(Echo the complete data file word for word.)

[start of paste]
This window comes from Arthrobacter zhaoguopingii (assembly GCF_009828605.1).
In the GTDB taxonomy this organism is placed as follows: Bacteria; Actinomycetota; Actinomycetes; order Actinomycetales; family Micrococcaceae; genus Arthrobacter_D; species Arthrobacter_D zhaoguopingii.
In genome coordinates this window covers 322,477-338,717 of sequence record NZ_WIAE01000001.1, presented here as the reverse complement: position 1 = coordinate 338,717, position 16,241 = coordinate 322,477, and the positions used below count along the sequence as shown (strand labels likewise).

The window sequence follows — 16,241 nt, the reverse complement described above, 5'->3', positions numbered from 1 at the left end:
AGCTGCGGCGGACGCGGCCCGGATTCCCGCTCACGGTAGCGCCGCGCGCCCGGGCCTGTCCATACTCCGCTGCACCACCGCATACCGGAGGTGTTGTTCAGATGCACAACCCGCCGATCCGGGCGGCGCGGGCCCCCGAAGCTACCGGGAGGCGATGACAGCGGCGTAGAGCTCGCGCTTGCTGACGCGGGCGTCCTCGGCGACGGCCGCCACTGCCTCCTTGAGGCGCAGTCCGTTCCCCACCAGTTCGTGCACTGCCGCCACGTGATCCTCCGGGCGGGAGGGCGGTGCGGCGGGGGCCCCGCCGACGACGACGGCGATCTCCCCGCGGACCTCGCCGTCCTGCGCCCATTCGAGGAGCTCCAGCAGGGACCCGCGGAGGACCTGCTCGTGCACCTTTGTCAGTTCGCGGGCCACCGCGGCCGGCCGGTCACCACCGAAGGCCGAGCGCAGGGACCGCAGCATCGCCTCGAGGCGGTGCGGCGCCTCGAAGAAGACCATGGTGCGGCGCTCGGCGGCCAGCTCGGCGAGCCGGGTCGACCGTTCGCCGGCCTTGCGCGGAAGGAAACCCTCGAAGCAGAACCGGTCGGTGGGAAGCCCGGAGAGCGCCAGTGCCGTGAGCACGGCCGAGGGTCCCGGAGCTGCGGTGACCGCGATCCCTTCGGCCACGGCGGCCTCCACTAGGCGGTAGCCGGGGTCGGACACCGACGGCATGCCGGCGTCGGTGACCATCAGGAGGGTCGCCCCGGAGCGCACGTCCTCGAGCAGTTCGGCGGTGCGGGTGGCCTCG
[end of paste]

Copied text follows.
This window comes from Arthrobacter zhaoguopingii (assembly GCF_009828605.1).
In the GTDB taxonomy this organism is placed as follows: Bacteria; Actinomycetota; Actinomycetes; order Actinomycetales; family Micrococcaceae; genus Arthrobacter_D; species Arthrobacter_D zhaoguopingii.
In genome coordinates this window covers 322,477-338,717 of sequence record NZ_WIAE01000001.1, presented here as the reverse complement: position 1 = coordinate 338,717, position 16,241 = coordinate 322,477, and the positions used below count along the sequence as shown (strand labels likewise).

The window sequence follows — 16,241 nt, the reverse complement described above, 5'->3', positions numbered from 1 at the left end:
AGCTGCGGCGGACGCGGCCCGGATTCCCGCTCACGGTAGCGCCGCGCGCCCGGGCCTGTCCATACTCCGCTGCACCACCGCATACCGGAGGTGTTGTTCAGATGCACAACCCGCCGATCCGGGCGGCGCGGGCCCCCGAAGCTACCGGGAGGCGATGACAGCGGCGTAGAGCTCGCGCTTGCTGACGCGGGCGTCCTCGGCGACGGCCGCCACTGCCTCCTTGAGGCGCAGTCCGTTCCCCACCAGTTCGTGCACTGCCGCCACGTGATCCTCCGGGCGGGAGGGCGGTGCGGCGGGGGCCCCGCCGACGACGACGGCGATCTCCCCGCGGACCTCGCCGTCCTGCGCCCATTCGAGGAGCTCCAGCAGGGACCCGCGGAGGACCTGCTCGTGCACCTTTGTCAGTTCGCGGGCCACCGCGGCCGGCCGGTCACCACCGAAGGCCGAGCGCAGGGACCGCAGCATCGCCTCGAGGCGGTGCGGCGCCTCGAAGAAGACCATGGTGCGGCGCTCGGCGGCCAGCTCGGCGAGCCGGGTCGACCGTTCGCCGGCCTTGCGCGGAAGGAAACCCTCGAAGCAGAACCGGTCGGTGGGAAGCCCGGAGAGCGCCAGTGCCGTGAGCACGGCCGAGGGTCCCGGAGCTGCGGTGACCGCGATCCCTTCGGCCACGGCGGCCTCCACTAGGCGGTAGCCGGGGTCGGACACCGACGGCATGCCGGCGTCGGTGACCATCAGGAGGGTCGCCCCGGAGCGCACGTCCTCGAGCAGTTCGGCGGTGCGGGTGGCCTCG